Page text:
Legends & Lattes is simply an infuriating book
Very little actually happens in it. And certainly nothing unexpected or completely out of left field. You could pretty much predict the ending 1/3rd of the way through.
But that’s not what’s goddamn frustrating about it. Far from it.
What makes me so angry is I have no idea how Travis Baldree managed to craft a book that’s so damn good! Probably partly due to the experience he’s gained narrating so many awesome audio books.
Now this is certainly not the first review to rave about Legends & Lattes, and it certainly won’t be the last, but if, for some reason, you’re one of the few people who haven’t heard about it or picked it up, I highly suggest you do so.
The plot is simple: Viv, an orc, tired of her mercenary past, decides to retire and open a coffee shop in a small town.
And that’s pretty much it. Sure, there’s some conflict that drives things forward with the local crime element, and a jealous figure from her past, but really all of that is secondary, at best. In fact, I’d wager that if Baldree had omitted those elements entirely, the book would still be an utter joy to read.
Because what really carries Legends & Lattes isn’t a plot or any large scale, epic worldbuilding. No, the book coasts along for a breezy 300 or so pages with such gentle grace that by the end of it you’re left in such a good mood that the only thing you could be riled up about is how fast the book went by.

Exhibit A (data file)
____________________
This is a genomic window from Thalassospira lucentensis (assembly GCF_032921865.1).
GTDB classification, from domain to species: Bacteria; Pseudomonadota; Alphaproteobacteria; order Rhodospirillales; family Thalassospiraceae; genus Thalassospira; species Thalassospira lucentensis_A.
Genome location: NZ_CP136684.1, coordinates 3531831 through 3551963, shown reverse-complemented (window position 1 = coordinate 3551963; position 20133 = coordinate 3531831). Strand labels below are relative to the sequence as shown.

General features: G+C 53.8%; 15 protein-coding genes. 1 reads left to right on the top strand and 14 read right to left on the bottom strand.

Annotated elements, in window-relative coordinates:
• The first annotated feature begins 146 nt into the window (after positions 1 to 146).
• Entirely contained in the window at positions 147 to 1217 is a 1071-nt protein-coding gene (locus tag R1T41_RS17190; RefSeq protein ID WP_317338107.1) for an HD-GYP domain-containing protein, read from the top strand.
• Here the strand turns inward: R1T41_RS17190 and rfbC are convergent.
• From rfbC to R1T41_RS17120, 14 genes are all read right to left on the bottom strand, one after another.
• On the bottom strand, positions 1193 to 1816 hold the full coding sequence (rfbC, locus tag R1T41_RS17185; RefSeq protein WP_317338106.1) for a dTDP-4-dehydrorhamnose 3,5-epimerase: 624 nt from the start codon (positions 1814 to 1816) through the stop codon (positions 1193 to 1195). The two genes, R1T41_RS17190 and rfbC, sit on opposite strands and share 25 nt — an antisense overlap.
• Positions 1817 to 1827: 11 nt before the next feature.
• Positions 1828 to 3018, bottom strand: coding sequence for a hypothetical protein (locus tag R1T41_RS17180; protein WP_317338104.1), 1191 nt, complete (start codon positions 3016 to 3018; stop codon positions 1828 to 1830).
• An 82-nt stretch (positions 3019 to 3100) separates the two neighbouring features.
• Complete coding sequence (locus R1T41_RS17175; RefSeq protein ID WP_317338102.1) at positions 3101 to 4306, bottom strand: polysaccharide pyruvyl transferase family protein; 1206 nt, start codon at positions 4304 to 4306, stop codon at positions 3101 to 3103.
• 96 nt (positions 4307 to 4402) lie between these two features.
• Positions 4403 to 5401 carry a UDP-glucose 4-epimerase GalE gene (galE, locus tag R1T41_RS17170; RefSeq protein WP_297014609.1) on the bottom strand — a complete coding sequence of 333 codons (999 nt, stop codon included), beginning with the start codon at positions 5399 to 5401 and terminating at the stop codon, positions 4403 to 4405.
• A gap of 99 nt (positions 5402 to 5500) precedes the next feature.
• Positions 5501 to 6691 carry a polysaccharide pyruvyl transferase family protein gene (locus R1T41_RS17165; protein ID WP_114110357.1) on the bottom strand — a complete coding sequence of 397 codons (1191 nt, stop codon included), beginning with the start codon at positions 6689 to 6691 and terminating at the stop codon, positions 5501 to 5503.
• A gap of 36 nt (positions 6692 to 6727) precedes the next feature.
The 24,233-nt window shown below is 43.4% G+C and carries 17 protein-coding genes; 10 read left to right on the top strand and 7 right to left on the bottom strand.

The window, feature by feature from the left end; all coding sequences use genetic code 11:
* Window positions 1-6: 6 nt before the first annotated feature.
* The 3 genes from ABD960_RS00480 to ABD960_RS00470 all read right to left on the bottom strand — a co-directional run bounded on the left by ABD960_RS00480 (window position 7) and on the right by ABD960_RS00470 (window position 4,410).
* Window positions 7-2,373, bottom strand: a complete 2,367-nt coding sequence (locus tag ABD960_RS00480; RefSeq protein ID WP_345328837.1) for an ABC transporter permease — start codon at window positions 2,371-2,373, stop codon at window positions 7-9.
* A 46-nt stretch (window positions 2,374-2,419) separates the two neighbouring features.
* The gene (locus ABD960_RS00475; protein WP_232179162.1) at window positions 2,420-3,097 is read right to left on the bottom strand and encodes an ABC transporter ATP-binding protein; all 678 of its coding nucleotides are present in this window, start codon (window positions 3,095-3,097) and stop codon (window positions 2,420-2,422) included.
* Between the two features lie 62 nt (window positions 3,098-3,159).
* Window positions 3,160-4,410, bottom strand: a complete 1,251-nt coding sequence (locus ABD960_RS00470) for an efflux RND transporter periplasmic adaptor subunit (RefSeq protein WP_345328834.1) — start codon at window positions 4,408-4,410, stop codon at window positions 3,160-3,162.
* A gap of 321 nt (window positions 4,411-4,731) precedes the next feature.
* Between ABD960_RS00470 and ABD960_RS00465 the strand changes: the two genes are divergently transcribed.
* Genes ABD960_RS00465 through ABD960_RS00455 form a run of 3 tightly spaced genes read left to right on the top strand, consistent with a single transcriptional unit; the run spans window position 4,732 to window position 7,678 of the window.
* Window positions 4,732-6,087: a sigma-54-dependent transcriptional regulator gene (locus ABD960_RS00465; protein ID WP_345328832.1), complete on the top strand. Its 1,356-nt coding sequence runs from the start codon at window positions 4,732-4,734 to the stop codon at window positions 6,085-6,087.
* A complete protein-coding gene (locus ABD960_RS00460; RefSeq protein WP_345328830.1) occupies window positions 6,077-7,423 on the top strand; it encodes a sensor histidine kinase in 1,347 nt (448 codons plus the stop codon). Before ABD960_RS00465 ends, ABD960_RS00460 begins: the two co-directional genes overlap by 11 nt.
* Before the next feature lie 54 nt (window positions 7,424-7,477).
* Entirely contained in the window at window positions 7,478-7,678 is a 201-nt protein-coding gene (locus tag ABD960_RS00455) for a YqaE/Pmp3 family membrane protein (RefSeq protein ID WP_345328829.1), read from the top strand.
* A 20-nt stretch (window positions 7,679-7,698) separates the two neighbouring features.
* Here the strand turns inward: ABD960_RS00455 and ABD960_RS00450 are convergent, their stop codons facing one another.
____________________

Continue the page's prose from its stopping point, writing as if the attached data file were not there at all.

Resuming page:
Every single goddamn character in this book will charm the fucking pants off of you. Viv, the aforementioned orc shopkeep, Cal, her taciturn craftsman, Tandri, the succubus barista… even the rat-man baker is a friggin’ delight! And they’re all nice, kind people just doing their best to build and run a business. And I could read 300 more pages of it!
But – at the same time – I also don’t want to.
This book gives us something different than any other fantasy in a hundred different ways – simple plotting, calm pacing, no elaborate world-building, and low, gentle stakes – but the one other mold-breaking aspect I was quite impressed by is that Lattes so immensely satisfying and complete on its own that it doesn’t leave you desperate for the next thing. I’m quite happy with the experience Baldree has given me, and to ask for more would just feel greedy.
In a time of high-stress and world-shattering stakes, Legends & Lattes is a book that thinks maybe we should all sit down, take a deep breath, and just have a sip of coffee.
6/5 (Yeah. It really is that good.)